That may not sound like a ‘Super Team’, but in reality, that doesn’t necessarily matter. At Daytona, staying on the lead lap will keep you in the fight for the win right up to the flag; it’s that sort of race. Are Norris, Hanson and Alonso capable of doing that? Yes. And even so, this is a trial run of sorts for Alonso, ahead of a potential Le Mans debut this year. He will nevertheless take this seriously, and attract the world’s media to the event, which can only be a good thing for sportscars. This is a big story, and one which the sportscar world is and should welcome with open arms.

BMW M8 GTE

Further down the entry list, the GT classes will, as usual, add spice to an already tantalising prototype field. In among the factory teams in GTLM is BMW Team RLL, tasked with debuting the BMW M8 GTE at Daytona. Now, the car was delayed in its development due to a late re-design forced upon the marque, but it has the potential to turn heads. At the pre-race Roar test, it was the slowest of the GTE cars, but it is new, and GTE is a balanced formula which means it should be able to compete right away during the 24 Hours.

Rolex 24In terms of driving talent, there has been some changes in camp BMW. In its #24 M8, former WTCC ace Augusto Farfus returns (after competing only at Daytona last year), and will drive with brand stalwart John Edwards, Jesse Krohn who’s stepping up from GTD and Nicky Catsburg. And in the #25, Alex Sims returns for another year of GTLM action, along with, veteran driver Bill Auberlen, IMSA debutant (and 2018 BMW DTM driver) Phillip Eng and American BMW newcomer Connor De Phillippi, who moves over from Audi after winning the 2017 N24 and 2016 ADAC GT title. With a set of drivers that strong, the real challenge will likely be staying reliable, up against a field of near-bullet proof machinery from Corvette, Ferrari, Porsche and Ford.

If the M8 GTEs keep going round and round, who knows where they’ll end up come Sunday afternoon?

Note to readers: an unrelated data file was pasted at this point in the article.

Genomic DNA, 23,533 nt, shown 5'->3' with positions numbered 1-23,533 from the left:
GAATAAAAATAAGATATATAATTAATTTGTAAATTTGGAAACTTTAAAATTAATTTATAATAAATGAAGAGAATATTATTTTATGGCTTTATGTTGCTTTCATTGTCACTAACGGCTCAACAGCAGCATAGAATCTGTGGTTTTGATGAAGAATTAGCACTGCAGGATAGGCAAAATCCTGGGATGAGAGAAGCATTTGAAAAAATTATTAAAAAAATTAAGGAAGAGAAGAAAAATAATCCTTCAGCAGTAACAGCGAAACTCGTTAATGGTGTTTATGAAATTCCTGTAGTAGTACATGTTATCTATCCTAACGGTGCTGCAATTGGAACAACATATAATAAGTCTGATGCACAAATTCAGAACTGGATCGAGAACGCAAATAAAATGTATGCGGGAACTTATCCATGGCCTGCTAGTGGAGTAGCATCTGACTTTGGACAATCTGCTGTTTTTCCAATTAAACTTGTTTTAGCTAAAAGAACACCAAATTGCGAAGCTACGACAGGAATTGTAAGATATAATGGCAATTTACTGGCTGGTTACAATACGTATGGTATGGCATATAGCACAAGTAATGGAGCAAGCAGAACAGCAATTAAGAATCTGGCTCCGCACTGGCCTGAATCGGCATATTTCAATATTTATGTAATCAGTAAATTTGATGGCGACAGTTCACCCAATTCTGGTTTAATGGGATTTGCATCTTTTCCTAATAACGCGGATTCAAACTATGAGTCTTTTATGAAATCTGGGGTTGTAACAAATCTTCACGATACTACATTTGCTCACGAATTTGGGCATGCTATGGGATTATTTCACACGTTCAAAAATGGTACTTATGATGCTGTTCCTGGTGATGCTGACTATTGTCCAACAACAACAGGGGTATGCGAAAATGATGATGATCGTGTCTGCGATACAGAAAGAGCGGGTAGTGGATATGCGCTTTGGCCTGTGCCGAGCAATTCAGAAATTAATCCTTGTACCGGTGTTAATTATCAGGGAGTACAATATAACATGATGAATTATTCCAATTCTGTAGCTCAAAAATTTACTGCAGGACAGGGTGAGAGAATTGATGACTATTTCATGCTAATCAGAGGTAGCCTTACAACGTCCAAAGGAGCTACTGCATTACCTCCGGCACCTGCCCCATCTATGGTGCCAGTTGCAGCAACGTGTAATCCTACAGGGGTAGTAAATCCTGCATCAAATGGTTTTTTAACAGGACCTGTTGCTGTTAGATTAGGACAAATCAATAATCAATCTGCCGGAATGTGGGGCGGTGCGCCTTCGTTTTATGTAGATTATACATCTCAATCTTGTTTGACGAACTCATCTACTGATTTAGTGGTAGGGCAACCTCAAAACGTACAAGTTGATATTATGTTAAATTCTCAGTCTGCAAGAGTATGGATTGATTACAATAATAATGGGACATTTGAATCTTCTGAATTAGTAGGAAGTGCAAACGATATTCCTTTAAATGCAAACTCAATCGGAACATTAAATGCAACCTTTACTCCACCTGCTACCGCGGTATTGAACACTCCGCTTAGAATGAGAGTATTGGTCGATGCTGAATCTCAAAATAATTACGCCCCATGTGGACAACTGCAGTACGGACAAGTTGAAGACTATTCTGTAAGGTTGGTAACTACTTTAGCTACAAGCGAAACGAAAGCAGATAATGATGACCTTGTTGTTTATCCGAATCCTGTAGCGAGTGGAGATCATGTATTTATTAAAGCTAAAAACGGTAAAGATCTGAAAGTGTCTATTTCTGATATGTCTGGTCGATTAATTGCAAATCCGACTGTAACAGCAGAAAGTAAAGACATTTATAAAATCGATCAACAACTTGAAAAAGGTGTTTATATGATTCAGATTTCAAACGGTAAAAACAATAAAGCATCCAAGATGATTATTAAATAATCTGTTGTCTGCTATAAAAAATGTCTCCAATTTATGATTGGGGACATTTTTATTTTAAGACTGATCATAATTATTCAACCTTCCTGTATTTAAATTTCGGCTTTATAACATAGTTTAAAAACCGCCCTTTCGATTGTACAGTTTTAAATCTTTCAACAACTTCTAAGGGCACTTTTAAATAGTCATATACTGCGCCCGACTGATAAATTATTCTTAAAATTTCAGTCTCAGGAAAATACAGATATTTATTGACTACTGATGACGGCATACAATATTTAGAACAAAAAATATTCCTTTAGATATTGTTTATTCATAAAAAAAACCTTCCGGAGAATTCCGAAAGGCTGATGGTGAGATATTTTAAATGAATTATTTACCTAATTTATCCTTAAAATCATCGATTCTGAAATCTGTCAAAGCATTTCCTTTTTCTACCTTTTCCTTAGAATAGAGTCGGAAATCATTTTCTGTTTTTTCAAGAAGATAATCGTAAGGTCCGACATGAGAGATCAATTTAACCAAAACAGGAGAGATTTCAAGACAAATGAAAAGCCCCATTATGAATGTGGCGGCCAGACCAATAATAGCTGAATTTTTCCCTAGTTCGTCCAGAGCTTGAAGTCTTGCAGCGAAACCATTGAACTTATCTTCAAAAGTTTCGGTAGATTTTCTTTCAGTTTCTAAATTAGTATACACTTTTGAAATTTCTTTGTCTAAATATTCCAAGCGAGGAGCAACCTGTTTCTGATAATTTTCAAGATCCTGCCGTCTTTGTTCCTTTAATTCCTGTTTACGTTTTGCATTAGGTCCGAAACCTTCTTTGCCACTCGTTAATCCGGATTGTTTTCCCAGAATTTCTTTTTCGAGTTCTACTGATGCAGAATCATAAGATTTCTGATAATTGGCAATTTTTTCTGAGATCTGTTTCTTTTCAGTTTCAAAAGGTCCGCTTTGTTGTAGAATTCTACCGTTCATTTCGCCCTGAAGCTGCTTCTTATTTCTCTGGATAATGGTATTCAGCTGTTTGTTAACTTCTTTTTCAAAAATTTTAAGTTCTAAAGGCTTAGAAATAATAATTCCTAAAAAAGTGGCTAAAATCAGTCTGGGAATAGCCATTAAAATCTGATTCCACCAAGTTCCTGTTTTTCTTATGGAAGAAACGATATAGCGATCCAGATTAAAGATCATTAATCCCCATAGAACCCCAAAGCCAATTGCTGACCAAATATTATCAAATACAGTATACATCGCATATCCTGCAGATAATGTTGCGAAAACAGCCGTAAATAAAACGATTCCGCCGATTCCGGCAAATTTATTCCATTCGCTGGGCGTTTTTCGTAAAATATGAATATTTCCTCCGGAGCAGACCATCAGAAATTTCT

Battle of the GTD Brands

The other GT class, GTD, is also a battle of the brands, but on a larger scale. With 21 cars on the list, representing eight manufacturers, it’s almost guaranteed to be a thrilling race for the win. This year, there’s no new kit, but there are plenty of big names and big teams on the list; and because last year’s class winner Alegra Motorsports aren’t due to make the trip, there will be a new winner.

Audi will run two R8s, Porsche will have a trio of 911 GT3 Rs, BMW will have an M6 GT3, Lamborghini is set to have three Huracans, Acura meanwhile has three NSX GT3s in addition to three AMG GT3 , two Lexus RCF GT3s and four Ferrari 488s.

At this point, it’s nearly impossible to pick a winner, so instead, just sit back and watch this one unfold.

We hope that you enjoy the 2018 Rolex 24 at Daytona. It promises to be a fantastic spectacle. Why not join us at the Rolex 24 at Daytona in 2019? You can register with us now for more information by emailing us here or by calling our office on 0844 873 0203.

Sportscar content written by Stephen Kilbey
Photography by Dailysportscar

Cadillac dominates at Daytona

The dust is still settling after the Rolex 24 at Daytona and our man in  the stands has returned home having watched every second of the action. After the controversial finish, that saw Wayne Taylor Racing victorious & each driver walk away with a new watch, Stephen Kilbey reviews last weekend’s events.

Cadillac has a clear advantage
The debate on Balance of Performance was rampant at the Rolex 24 Hours, but unusually, in this instance concerning the prototype class rather than the GTs. Cadillac dominated the meeting at Daytona from start to finish, topping every practice session, qualifying and the race. The other DPis in the new class and the global LMP2s were still competitive at times, but only in certain conditions and during certain periods of the race.

Rolex 24 at Daytona

What we were left with was a fierce battle between Cadillac entries with rival teams Wayne Taylor Racing and Action Express at the end, which ended in dramatic fashion with a lead change in the final 10 minutes. The change in lead was controversial as contact was made causing the Action Express car to spin. Ultimately no further action was deemed necessary by the stewards so Wayne Taylor Racing took home the Rolex watches, and began the new era of North American prototype racing in fine style. But going forward, Mazda, ESM and the LMP2 teams are going to have to step up if they are to have any chance of fighting for the title or even winning races for the rest of the season.

The new prototypes impressed overall
A big question mark heading into the Rolex 24 was going to be the fragility and durability of the new prototypes, which were all making their global race debuts in South Florida. Everyone was left pleasantly surprised though, as despite various mechanical niggles and incidents up and down the field, there were no retirements until the 20 hour mark when the No.70 Mazda’s engine expired in a big way up and down the pit lane. There’s obviously room for improvement though, which in turn will create better racing as the season wears on. What we have though, is a class with serious potential, stunning looking cars, good sounding entries and manufacturer interest going forward. IMSA appears to have it right this time round.